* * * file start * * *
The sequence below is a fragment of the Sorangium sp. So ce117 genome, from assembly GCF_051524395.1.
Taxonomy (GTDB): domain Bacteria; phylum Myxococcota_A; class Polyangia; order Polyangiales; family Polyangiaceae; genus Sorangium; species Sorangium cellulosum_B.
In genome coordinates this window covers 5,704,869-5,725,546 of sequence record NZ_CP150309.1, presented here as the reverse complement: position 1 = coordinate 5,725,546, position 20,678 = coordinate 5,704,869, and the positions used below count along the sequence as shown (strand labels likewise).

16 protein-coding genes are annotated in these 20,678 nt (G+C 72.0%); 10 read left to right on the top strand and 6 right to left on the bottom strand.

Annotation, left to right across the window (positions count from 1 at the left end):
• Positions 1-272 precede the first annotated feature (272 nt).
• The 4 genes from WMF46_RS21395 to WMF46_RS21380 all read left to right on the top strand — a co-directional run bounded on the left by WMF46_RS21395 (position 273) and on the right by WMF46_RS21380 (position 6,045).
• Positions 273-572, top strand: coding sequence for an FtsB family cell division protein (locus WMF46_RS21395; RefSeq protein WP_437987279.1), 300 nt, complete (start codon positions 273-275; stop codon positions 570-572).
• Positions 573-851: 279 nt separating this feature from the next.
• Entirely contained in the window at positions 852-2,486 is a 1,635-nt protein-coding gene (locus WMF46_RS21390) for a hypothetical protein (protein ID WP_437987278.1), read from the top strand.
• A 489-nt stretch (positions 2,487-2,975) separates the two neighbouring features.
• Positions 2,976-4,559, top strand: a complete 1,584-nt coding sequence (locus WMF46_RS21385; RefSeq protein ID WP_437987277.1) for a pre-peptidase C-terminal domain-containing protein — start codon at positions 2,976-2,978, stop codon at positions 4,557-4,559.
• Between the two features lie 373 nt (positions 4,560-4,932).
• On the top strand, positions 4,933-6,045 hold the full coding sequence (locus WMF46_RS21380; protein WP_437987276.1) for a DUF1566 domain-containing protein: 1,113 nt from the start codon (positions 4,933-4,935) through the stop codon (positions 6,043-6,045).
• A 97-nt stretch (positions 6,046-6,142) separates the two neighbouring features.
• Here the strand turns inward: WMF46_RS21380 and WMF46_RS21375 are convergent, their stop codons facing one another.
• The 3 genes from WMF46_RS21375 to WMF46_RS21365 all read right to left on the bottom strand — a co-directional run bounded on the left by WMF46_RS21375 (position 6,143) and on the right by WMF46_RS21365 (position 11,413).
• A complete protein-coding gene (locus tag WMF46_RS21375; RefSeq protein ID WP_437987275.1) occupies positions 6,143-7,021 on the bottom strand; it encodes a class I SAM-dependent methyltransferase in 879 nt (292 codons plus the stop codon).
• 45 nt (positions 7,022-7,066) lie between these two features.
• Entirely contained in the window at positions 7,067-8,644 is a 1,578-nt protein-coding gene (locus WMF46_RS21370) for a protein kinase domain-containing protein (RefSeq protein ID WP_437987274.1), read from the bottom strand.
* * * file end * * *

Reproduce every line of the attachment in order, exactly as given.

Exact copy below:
The sequence below is a fragment of the Sorangium sp. So ce117 genome, from assembly GCF_051524395.1.
Taxonomy (GTDB): domain Bacteria; phylum Myxococcota_A; class Polyangia; order Polyangiales; family Polyangiaceae; genus Sorangium; species Sorangium cellulosum_B.
In genome coordinates this window covers 5,704,869-5,725,546 of sequence record NZ_CP150309.1, presented here as the reverse complement: position 1 = coordinate 5,725,546, position 20,678 = coordinate 5,704,869, and the positions used below count along the sequence as shown (strand labels likewise).

16 protein-coding genes are annotated in these 20,678 nt (G+C 72.0%); 10 read left to right on the top strand and 6 right to left on the bottom strand.

Annotation, left to right across the window (positions count from 1 at the left end):
• Positions 1-272 precede the first annotated feature (272 nt).
• The 4 genes from WMF46_RS21395 to WMF46_RS21380 all read left to right on the top strand — a co-directional run bounded on the left by WMF46_RS21395 (position 273) and on the right by WMF46_RS21380 (position 6,045).
• Positions 273-572, top strand: coding sequence for an FtsB family cell division protein (locus WMF46_RS21395; RefSeq protein WP_437987279.1), 300 nt, complete (start codon positions 273-275; stop codon positions 570-572).
• Positions 573-851: 279 nt separating this feature from the next.
• Entirely contained in the window at positions 852-2,486 is a 1,635-nt protein-coding gene (locus WMF46_RS21390) for a hypothetical protein (protein ID WP_437987278.1), read from the top strand.
• A 489-nt stretch (positions 2,487-2,975) separates the two neighbouring features.
• Positions 2,976-4,559, top strand: a complete 1,584-nt coding sequence (locus WMF46_RS21385; RefSeq protein ID WP_437987277.1) for a pre-peptidase C-terminal domain-containing protein — start codon at positions 2,976-2,978, stop codon at positions 4,557-4,559.
• Between the two features lie 373 nt (positions 4,560-4,932).
• On the top strand, positions 4,933-6,045 hold the full coding sequence (locus WMF46_RS21380; protein WP_437987276.1) for a DUF1566 domain-containing protein: 1,113 nt from the start codon (positions 4,933-4,935) through the stop codon (positions 6,043-6,045).
• A 97-nt stretch (positions 6,046-6,142) separates the two neighbouring features.
• Here the strand turns inward: WMF46_RS21380 and WMF46_RS21375 are convergent, their stop codons facing one another.
• The 3 genes from WMF46_RS21375 to WMF46_RS21365 all read right to left on the bottom strand — a co-directional run bounded on the left by WMF46_RS21375 (position 6,143) and on the right by WMF46_RS21365 (position 11,413).
• A complete protein-coding gene (locus tag WMF46_RS21375; RefSeq protein ID WP_437987275.1) occupies positions 6,143-7,021 on the bottom strand; it encodes a class I SAM-dependent methyltransferase in 879 nt (292 codons plus the stop codon).
• 45 nt (positions 7,022-7,066) lie between these two features.
• Entirely contained in the window at positions 7,067-8,644 is a 1,578-nt protein-coding gene (locus WMF46_RS21370) for a protein kinase domain-containing protein (RefSeq protein ID WP_437987274.1), read from the bottom strand.